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Terry Townsend to speak about “green” initiatives in schools

2/11/2008 —
Penn State Fayette to host event targeted at students, school administrators, community.

As part of the National Engineers Week celebration at Penn State Fayette, The Eberly Campus, internationally-recognized expert Terry Townsend will be talking about green initiatives in schools at a public presentation February 18 at the Maggie Hardy Magerko Auditorium in the campus’ Community Center. Townsend’s presentation begins at 2 p.m.

In his talk, entitled “The Student Challenge: Be an Agent for Change,” Townsend, past president of the American Society of Heating, Refrigerating and Air Conditioning Engineers (ASHRAE), will discuss how we need to take charge of our global environment, and how students can make positive changes to make a career of saving energy and money and help save the environment.

One of the initiatives that Townsend started last year as the ASHRAE president was to have the members of ASHRAE, who are the world’s experts in building energy use, write a series of Advanced Energy Design Guides, including one for K-12 schools. ASHRAE sent an electronic copy of the K-12 document free to every school district in the nation. It provided information on how school officials could reduce the cost of heating schools while improving the indoor air quality, and possibly increasing student performance. Part of Townsend’s presentation will be to formally present a copy of this document to a local school representative.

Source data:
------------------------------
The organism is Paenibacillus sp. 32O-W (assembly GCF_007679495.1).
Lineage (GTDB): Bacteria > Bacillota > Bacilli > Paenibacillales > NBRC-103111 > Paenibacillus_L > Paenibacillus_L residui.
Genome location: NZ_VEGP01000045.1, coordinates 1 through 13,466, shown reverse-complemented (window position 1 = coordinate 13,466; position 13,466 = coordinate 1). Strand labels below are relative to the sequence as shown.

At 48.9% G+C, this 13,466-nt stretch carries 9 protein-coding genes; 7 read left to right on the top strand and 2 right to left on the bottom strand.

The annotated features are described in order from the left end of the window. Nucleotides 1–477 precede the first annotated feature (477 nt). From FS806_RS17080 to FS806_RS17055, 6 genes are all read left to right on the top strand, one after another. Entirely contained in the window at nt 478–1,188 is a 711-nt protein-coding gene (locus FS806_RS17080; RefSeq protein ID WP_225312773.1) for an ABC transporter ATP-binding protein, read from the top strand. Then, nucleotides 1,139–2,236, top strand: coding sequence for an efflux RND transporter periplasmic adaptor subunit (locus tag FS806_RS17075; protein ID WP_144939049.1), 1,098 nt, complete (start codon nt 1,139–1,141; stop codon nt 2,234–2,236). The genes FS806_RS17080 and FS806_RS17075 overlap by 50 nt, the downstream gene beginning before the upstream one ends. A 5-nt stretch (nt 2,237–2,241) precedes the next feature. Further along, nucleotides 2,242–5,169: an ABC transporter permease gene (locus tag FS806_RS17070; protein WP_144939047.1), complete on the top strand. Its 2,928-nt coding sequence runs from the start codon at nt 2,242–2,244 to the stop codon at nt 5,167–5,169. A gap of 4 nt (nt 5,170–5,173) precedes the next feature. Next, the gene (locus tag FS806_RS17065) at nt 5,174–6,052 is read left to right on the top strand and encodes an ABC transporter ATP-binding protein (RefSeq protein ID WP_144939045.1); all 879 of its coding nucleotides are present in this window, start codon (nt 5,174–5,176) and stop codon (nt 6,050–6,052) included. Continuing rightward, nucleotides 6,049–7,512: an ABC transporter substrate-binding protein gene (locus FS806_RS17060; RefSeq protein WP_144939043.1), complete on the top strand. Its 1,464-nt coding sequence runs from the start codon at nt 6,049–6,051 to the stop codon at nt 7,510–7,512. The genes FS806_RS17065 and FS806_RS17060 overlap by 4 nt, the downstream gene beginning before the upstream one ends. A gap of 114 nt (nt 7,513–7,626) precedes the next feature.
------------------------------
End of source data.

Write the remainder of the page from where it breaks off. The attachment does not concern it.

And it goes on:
Penn State Fayette Associate Professor of Engineering Dave Meredith notes that Penn State Fayette is actively involved as a demonstration site of these concepts. Penn State University will spend about $1 million this year in energy-saving projects that will reduce the campus energy costs by more than $100,000 per year. Even the students in the Building Environmental Systems Technology (BEST) program have jumped on the Sustainable Design bandwagon with some smaller campus improvements. The students plan to install a solar heating system on the campus maintenance building, add a green roof to the campus sunspace, and construct a rain barrel to reduce the summer use of city water for watering flowers.

Townsend is president of Townsend Engineering Inc. in Chattanooga, Tennessee, and Panama City, Florida. A graduate of Tennessee Technological University, he earned his bachelor’s of science degree in 1971 and a master of science in mechanical engineering in 1973.

Students, school administrators, the general public, and individuals interested in the environment are encouraged to attend. The event is free.

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